He may be called a buffoon by the opposition and the ignorant but Boris is exceptionally bright, ridiculously hardworking, very funny and is a master of delivery and playing to his strengths. He has personality and the much sought after authenticity. He is the closest thing to political Hollywood Britain has – even the most dreary conference events had queues outside if Boris was speaking at them. Many lobbying groups could save their dubiously named “refreshments” (aka expensive awful wine and mediocre-even-when-they-left-the-kitchen canapés) if they could only secure Boris as a speaker.

Conservative Party Conference – Theresa May stays on point.

Theresa May stays on point.

Theresa May’s conference speech was remarkable. It was remarkable in comparison to all the other conference speeches as Conservative Party Conference. The most remarkable thing about the speech – Theresa May stays on point. This may sound strange but cast your mind back to all the other speeches. How many discussed the economic recovery, deficit reduction, campaign strategy or Ed Miliband’s speech? How many cabinet members talked about subjects which are not in their brief? How many minister’s use their conference speech as an opportunity to get on their soap box and give their piece about a whole host of issues? Theresa May did not do this. She discussed what she was there to talk about – Home affairs. She talked about security, terrorism and crime and did not waste time discussing other departments and other minister’s work.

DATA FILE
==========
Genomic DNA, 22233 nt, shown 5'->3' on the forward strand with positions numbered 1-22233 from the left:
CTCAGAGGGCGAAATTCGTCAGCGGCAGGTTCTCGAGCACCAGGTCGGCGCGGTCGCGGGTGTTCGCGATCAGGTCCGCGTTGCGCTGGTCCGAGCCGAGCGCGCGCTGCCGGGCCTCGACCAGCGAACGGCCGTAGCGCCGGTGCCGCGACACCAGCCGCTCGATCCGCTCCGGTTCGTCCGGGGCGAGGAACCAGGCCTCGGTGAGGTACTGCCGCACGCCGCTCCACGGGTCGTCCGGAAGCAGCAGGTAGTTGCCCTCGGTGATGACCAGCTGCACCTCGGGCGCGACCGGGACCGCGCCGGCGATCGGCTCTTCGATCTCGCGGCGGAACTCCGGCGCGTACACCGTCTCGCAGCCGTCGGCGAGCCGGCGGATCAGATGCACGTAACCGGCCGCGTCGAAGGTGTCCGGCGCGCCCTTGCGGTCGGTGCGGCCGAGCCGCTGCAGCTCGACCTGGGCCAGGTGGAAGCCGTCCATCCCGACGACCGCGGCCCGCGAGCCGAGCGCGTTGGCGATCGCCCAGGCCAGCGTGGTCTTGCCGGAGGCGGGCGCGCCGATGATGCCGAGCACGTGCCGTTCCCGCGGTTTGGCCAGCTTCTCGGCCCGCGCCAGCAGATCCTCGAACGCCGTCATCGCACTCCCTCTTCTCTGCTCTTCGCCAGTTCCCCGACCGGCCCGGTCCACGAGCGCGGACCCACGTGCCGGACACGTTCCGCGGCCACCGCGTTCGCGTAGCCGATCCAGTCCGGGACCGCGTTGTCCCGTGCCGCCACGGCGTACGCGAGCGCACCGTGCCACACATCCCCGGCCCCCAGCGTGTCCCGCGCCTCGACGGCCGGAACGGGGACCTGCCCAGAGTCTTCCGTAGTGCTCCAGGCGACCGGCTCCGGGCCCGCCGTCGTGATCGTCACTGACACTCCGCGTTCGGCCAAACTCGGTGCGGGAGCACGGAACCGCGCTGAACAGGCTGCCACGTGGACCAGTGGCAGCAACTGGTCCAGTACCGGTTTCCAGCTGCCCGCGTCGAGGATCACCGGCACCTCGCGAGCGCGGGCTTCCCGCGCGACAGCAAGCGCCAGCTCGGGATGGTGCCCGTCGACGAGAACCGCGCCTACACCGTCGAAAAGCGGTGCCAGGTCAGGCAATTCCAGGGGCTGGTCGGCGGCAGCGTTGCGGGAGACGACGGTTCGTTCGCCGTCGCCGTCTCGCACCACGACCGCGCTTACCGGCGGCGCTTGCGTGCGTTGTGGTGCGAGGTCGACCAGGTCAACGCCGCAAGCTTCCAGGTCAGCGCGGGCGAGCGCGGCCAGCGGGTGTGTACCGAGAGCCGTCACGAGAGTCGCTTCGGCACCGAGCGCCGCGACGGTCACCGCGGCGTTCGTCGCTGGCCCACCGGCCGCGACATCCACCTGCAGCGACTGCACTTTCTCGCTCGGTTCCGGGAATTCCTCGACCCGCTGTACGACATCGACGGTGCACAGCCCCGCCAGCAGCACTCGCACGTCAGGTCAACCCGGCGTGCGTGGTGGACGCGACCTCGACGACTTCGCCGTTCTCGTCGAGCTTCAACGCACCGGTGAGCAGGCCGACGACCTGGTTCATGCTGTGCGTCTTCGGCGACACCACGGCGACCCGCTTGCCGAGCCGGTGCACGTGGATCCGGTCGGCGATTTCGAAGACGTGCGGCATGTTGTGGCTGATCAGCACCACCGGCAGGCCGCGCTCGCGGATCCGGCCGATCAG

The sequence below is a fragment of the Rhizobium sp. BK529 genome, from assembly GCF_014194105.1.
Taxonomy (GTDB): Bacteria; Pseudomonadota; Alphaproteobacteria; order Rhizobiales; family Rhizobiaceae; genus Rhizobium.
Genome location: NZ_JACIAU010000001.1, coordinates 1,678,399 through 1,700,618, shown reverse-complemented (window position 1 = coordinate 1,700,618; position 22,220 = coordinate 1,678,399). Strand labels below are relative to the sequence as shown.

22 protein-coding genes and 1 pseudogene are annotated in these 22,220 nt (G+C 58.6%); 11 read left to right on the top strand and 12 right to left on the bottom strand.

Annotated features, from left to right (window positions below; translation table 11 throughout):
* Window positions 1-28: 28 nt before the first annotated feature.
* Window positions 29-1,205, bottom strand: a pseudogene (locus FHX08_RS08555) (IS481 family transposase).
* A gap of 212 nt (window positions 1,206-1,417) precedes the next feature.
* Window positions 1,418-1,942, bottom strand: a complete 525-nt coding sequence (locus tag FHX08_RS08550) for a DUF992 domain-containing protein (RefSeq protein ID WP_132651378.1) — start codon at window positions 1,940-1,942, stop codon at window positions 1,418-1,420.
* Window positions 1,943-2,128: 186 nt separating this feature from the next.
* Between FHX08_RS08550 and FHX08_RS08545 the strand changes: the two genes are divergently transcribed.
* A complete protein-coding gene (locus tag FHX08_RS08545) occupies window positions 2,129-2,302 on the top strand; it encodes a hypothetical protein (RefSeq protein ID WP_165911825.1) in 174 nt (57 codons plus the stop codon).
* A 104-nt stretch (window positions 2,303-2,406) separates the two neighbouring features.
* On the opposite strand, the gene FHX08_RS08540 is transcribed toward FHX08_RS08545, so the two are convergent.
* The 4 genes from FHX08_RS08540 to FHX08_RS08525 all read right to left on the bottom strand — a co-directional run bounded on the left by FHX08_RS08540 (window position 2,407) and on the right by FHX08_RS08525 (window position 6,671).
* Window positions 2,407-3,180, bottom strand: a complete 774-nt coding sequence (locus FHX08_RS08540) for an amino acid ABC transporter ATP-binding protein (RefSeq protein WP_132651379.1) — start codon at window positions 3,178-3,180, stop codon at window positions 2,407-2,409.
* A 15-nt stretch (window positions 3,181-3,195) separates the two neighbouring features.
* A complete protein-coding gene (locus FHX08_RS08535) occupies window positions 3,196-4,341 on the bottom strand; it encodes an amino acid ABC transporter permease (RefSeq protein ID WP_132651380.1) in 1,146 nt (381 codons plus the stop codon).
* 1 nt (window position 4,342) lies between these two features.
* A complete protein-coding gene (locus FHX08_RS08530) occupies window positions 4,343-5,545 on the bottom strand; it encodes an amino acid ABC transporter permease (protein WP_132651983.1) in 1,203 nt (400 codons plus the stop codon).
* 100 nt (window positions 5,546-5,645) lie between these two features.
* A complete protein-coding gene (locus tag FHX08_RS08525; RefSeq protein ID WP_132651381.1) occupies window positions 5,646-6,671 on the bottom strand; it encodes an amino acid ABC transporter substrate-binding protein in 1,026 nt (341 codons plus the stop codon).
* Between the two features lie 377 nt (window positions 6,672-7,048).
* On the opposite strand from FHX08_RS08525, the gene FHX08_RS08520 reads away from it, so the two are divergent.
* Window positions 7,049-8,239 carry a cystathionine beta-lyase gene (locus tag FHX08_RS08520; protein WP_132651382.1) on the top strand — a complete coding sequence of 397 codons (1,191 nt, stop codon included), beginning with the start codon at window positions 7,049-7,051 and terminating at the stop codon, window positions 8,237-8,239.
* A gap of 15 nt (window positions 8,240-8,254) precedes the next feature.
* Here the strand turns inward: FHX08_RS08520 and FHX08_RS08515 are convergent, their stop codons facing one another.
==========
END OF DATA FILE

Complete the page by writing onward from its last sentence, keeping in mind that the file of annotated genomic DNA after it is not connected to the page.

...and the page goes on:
By doing this Theresa May shows that she is leadership material – she can show that she will get down and do the job she is given, no point scoring or petty party politics, just hard work and a commitment to getting the job done. May probably did not go out to give a leader’s speech, but by delivering a speech that stayed on point, she was able to sound even more like the next Tory leader than the rest.

Of course, she has given a far more wide-ranging speech before at the ConHome conference a few years back. But this speech was all about showing how good she is, how competent our Home Office Minister has been. This position is normally a poison chalice. A terrible job concerned with terrible issues. She has performed well and has probably been in the job for as long as anyone else – ever. Her reputation is better 4 years after getting than the job than when she was appointed. Theresa May is not flash and funny like Boris. But she is competent. Which Angela Merkel has shown is a positive attribute amongst voters.